The budget crisis may force the district to do what I’ve been asking them to do for two years: restore comprehensive high schools at Jefferson, Madison, Marshall and Roosevelt. Re-open closed middle schools in those clusters, too.

More importantly, the district may be forced to balance enrollment — that is, curtail neighborhood-to-neighborhood transfers — to pay for programmatic equity in every part of Portland.

It is a budget-neutral way to increase programming — or stave off cuts — for our schools serving our most vulnerable students. We must imagine a system where the poor don’t bear the greatest brunt of budget cuts, as they have in Portland since Measure 5.

The bright side of this budget crisis is that we have the opportunity to design a balanced system of schools, where you cannot tell the wealth of the neighborhood by the number of classes in the high school’s catalog.

Steve Rawley published PPS Equity from 2008 to 2010, when he moved his family out of the district.

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The budget slaughter and poor schools

David Wynde issued a dire warning at the last school board meeting about the coming budget, which he describes as large cuts to an already inadequate base of funding. Though he didn’t say it, there will likely be cuts to programming, increases in class size and maybe even school closures.

Current enrollment figures, released this week, show a persistent pattern of divestment from the poorest neighborhoods in Portland due to the migration of students under the Portland Public Schools student transfer policy, and its labyrinthine, outdated and counterproductive layers of school board exceptions and amendments.

We have allowed “choice” to design a system of schools in Portland that are dramatically inequitable in terms of course offerings, teacher experience, and discipline.

School choice has dismantled, closed, or demolished (literally) every single comprehensive secondary school in the Jefferson and Madison clusters. The same is true for the Roosevelt and Marshall clusters, save two beleagured, largley poor and minority middle schools on the fringes of district boundaries.

The schools that remain disproportionately lack library staff, music, art and electives when compared to the rest of Portland, and are more segregated by race and class than the neighborhoods they serve.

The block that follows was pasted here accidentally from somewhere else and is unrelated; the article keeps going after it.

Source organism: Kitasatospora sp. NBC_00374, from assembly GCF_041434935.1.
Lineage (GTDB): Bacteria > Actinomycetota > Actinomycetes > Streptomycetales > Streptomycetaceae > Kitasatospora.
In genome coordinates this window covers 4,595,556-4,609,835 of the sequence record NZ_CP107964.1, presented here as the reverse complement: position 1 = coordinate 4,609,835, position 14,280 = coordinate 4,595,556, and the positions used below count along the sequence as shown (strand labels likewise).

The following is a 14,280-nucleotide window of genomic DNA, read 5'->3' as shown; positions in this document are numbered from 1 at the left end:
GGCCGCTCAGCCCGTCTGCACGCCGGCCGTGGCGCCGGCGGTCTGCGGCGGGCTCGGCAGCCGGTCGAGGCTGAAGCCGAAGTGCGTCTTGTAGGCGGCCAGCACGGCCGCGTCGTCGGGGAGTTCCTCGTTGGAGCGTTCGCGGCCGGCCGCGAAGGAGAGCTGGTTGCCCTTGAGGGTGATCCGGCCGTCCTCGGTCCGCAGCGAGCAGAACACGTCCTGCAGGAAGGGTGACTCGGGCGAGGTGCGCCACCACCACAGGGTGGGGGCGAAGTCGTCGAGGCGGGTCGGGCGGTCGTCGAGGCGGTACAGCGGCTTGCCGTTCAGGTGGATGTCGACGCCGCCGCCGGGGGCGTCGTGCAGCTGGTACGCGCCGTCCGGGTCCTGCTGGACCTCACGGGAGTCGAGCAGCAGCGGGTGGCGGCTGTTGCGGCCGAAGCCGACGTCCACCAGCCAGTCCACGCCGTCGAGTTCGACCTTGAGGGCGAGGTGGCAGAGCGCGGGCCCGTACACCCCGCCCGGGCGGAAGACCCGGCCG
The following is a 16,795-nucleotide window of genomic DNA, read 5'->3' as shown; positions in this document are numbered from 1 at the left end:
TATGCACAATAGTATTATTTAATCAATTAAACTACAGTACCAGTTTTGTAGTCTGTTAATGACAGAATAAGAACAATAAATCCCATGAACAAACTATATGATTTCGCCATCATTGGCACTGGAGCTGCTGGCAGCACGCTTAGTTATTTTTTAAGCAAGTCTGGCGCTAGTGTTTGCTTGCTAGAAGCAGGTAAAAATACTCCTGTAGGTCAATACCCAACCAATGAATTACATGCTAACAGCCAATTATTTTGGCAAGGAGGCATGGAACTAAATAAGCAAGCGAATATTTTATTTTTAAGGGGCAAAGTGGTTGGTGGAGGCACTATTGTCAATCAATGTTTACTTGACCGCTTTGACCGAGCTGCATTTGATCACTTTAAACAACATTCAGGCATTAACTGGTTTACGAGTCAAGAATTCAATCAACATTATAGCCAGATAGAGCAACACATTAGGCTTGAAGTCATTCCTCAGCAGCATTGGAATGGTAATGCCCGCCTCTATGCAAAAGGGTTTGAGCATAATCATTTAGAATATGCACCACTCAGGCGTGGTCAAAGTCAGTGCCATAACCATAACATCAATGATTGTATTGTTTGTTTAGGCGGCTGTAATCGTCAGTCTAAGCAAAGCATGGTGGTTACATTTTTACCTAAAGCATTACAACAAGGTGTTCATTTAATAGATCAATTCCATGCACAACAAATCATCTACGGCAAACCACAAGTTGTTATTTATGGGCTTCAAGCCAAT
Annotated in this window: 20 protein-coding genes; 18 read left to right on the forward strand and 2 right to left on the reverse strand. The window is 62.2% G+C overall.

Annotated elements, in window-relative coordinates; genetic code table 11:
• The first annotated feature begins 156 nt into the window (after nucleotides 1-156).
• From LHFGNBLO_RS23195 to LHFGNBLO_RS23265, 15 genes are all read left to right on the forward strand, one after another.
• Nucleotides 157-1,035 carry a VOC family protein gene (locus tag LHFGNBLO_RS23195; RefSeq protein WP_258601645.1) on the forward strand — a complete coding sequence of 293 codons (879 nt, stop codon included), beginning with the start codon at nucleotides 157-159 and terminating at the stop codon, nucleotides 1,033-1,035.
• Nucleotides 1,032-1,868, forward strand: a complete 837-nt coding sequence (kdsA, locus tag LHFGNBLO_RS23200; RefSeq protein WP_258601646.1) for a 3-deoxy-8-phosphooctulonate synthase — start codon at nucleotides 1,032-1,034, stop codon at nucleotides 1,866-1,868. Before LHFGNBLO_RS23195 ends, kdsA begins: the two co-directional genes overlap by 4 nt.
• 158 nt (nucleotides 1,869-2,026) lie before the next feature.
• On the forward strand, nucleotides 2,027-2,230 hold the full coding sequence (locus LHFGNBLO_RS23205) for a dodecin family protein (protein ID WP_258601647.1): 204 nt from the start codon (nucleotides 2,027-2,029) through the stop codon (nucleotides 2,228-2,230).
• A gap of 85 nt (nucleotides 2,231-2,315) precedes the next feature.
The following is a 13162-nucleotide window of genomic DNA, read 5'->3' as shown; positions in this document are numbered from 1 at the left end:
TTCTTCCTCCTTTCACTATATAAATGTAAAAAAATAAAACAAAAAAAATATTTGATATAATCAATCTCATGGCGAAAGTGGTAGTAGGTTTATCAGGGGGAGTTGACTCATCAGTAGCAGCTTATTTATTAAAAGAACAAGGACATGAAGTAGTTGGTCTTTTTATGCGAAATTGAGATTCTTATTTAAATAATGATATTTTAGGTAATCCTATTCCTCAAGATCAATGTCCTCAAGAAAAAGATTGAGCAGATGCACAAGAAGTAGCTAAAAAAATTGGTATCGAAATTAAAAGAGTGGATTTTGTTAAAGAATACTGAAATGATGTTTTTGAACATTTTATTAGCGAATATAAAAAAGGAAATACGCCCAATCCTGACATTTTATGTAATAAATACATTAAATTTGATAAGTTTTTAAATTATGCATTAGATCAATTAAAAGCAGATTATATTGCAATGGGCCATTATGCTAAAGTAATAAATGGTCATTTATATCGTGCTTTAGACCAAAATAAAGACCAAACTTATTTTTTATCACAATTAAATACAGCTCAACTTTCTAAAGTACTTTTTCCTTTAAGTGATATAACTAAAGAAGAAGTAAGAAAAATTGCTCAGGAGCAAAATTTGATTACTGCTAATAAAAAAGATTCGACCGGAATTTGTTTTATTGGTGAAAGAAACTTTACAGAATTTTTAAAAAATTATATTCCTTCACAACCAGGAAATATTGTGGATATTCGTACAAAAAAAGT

It’s been two and a half years since a joint city-county audit (230KB PDF) concluded that Portland’s school choice system was at odds with strong neighborhood schools, noted declining availability of transfer slots in high-demand schools, and recommended suspension of the transfer lottery “until the Board adopts a policy that clarifies the purpose of the school choice system.”

The school board has never issued that policy, or done anything significant to reform a system that has not only failed, it’s made matters worse.

So, two and half years later, parents in the poorest parts of town are agonizing over ever more rapidly dwindling transfer slots in schools increasing distances from their homes, because their neighborhood schools have been utterly drained of enrollment, funding, and opportunity.

“This isn’t school choice,” one parent told me. “It’s school chance.”

Current transfer policy arose largely out of the last budget crisis, and the result has been devestating to poor neighborhoods and the families who live there. So this current crisis is an opportunity as much as it is a challenge.

It may seem an awkward time to demand the rebuilding of school libraries, music and art departments. But if we spread enrollment and funding proportionately to where students live, we could begin rebuild these programs in schools that have lost them. At the same time, we can maintain a base line of programming at other schools that are currently over-crowded.

Yes, there will be cuts, but some clusters and schools have fared dramatically better under choice than others. We cannot tolerate any more reduction of opportunity in the Jefferson, Madison, Marshall and Roosevelt clusters, all of which have been cut beyond the bone. Yes, the rest of this town may have to go without some of their gravy so these clusters can have a little meat.

Steve Rawley published PPS Equity from 2008 to 2010, when he moved his family out of the district.